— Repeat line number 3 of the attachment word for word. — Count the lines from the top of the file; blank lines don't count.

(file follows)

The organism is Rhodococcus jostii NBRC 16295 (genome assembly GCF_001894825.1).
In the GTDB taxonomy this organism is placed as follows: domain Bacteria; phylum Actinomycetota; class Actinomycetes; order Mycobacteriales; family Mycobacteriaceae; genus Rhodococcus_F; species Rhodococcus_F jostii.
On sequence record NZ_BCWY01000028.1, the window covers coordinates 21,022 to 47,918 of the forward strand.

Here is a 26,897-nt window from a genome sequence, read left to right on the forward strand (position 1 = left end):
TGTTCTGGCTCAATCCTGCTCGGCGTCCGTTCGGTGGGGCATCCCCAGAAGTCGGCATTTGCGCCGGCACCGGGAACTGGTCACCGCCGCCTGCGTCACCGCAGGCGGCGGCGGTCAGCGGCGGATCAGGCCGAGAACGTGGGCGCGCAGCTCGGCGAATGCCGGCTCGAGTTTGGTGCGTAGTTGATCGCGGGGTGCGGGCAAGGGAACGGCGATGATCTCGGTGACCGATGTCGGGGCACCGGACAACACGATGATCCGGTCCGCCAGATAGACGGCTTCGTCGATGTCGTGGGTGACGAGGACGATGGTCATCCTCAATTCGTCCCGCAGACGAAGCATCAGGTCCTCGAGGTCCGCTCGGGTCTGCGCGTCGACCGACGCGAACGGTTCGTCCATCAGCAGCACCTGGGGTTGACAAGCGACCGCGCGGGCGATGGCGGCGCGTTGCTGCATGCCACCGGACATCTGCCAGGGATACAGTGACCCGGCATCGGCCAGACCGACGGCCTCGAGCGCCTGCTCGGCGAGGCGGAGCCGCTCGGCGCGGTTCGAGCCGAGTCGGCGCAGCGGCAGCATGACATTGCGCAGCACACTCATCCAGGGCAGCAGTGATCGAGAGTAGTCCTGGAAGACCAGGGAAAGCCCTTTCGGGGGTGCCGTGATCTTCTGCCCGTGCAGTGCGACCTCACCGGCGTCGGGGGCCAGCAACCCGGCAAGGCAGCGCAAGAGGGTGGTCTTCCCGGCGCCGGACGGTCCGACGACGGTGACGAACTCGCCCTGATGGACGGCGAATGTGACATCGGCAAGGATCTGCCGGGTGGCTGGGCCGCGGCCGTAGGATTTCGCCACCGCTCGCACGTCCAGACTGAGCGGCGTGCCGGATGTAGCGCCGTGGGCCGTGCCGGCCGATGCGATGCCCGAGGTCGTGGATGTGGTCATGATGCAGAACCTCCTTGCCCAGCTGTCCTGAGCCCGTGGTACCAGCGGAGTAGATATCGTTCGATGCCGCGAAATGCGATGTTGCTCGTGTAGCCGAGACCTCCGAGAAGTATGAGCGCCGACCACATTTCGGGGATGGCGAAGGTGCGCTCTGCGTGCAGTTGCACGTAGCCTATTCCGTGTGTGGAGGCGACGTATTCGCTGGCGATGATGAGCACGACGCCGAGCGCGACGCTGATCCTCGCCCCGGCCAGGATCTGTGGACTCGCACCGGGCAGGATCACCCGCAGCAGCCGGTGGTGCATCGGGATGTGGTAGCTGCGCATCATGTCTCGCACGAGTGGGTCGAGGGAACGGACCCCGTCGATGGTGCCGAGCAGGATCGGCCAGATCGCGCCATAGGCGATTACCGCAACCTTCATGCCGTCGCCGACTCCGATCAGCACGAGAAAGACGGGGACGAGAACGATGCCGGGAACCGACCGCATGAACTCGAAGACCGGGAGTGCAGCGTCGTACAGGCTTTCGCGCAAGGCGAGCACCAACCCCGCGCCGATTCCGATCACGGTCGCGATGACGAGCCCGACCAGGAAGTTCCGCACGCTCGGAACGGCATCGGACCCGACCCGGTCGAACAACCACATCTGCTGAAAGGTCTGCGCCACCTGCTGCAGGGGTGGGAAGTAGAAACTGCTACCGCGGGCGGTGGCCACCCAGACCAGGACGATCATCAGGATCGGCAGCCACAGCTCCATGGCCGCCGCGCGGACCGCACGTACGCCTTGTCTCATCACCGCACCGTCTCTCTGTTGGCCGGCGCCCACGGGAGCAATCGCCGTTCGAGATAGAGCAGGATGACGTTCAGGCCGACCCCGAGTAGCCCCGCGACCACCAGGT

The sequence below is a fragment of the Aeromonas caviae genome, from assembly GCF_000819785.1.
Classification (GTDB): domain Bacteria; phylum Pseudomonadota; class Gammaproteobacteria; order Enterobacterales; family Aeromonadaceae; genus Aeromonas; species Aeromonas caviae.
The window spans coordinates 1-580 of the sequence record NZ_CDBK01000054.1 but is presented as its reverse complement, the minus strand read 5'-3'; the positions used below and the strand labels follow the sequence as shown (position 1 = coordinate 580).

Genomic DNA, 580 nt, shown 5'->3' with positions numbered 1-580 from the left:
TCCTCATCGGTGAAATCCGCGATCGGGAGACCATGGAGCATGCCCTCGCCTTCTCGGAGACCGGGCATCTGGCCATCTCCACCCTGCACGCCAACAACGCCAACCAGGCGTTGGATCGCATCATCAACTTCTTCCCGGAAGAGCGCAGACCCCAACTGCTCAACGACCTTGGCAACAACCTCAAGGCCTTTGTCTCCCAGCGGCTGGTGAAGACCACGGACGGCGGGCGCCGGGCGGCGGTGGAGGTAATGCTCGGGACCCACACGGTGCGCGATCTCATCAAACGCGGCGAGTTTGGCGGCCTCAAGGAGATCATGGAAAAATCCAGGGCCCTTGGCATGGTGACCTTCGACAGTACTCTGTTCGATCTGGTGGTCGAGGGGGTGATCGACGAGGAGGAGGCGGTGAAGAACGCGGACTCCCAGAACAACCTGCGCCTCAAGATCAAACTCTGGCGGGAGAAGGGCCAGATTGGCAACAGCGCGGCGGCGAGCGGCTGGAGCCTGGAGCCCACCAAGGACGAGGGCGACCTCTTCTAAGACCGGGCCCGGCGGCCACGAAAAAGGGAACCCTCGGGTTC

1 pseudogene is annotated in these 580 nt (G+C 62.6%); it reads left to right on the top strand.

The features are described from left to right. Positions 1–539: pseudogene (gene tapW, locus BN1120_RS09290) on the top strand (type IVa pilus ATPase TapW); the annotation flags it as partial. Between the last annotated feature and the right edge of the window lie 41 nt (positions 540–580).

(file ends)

On sequence record NZ_BCWY01000028.1, the window covers coordinates 21,022 to 47,918 of the forward strand.